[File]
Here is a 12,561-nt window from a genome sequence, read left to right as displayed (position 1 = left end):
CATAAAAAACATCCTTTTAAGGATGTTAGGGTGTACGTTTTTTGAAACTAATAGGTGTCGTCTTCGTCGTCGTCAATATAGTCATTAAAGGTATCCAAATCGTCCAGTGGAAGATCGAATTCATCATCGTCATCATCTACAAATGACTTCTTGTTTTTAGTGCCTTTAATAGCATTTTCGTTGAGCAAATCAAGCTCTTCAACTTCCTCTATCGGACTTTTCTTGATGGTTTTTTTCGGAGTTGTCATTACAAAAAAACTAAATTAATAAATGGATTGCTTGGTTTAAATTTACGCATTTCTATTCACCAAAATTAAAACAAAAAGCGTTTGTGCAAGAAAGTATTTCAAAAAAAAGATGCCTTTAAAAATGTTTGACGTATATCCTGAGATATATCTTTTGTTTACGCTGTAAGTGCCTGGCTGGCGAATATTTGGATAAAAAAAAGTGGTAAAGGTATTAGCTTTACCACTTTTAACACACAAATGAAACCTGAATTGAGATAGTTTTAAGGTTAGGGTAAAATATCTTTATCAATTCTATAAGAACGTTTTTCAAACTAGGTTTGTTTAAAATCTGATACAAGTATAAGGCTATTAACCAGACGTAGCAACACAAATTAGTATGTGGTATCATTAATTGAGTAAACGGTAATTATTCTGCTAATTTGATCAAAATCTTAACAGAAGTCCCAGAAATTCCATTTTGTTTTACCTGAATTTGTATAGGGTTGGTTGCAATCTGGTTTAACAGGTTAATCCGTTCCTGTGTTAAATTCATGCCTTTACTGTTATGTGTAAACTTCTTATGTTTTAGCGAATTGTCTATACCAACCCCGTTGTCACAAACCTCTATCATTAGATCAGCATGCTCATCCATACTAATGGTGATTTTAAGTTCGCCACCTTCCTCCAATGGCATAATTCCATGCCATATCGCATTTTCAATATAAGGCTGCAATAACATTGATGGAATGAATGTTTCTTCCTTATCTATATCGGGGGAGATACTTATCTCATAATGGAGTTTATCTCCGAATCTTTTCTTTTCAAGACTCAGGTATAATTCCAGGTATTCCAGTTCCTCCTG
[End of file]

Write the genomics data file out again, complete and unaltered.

Here is a 12,561-nt window from a genome sequence, read left to right as displayed (position 1 = left end):
CATAAAAAACATCCTTTTAAGGATGTTAGGGTGTACGTTTTTTGAAACTAATAGGTGTCGTCTTCGTCGTCGTCAATATAGTCATTAAAGGTATCCAAATCGTCCAGTGGAAGATCGAATTCATCATCGTCATCATCTACAAATGACTTCTTGTTTTTAGTGCCTTTAATAGCATTTTCGTTGAGCAAATCAAGCTCTTCAACTTCCTCTATCGGACTTTTCTTGATGGTTTTTTTCGGAGTTGTCATTACAAAAAAACTAAATTAATAAATGGATTGCTTGGTTTAAATTTACGCATTTCTATTCACCAAAATTAAAACAAAAAGCGTTTGTGCAAGAAAGTATTTCAAAAAAAAGATGCCTTTAAAAATGTTTGACGTATATCCTGAGATATATCTTTTGTTTACGCTGTAAGTGCCTGGCTGGCGAATATTTGGATAAAAAAAAGTGGTAAAGGTATTAGCTTTACCACTTTTAACACACAAATGAAACCTGAATTGAGATAGTTTTAAGGTTAGGGTAAAATATCTTTATCAATTCTATAAGAACGTTTTTCAAACTAGGTTTGTTTAAAATCTGATACAAGTATAAGGCTATTAACCAGACGTAGCAACACAAATTAGTATGTGGTATCATTAATTGAGTAAACGGTAATTATTCTGCTAATTTGATCAAAATCTTAACAGAAGTCCCAGAAATTCCATTTTGTTTTACCTGAATTTGTATAGGGTTGGTTGCAATCTGGTTTAACAGGTTAATCCGTTCCTGTGTTAAATTCATGCCTTTACTGTTATGTGTAAACTTCTTATGTTTTAGCGAATTGTCTATACCAACCCCGTTGTCACAAACCTCTATCATTAGATCAGCATGCTCATCCATACTAATGGTGATTTTAAGTTCGCCACCTTCCTCCAATGGCATAATTCCATGCCATATCGCATTTTCAATATAAGGCTGCAATAACATTGATGGAATGAATGTTTCTTCCTTATCTATATCGGGGGAGATACTTATCTCATAATGGAGTTTATCTCCGAATCTTTTCTTTTCAAGACTCAGGTATAATTCCAGGTATTCCAGTTCCTCCTG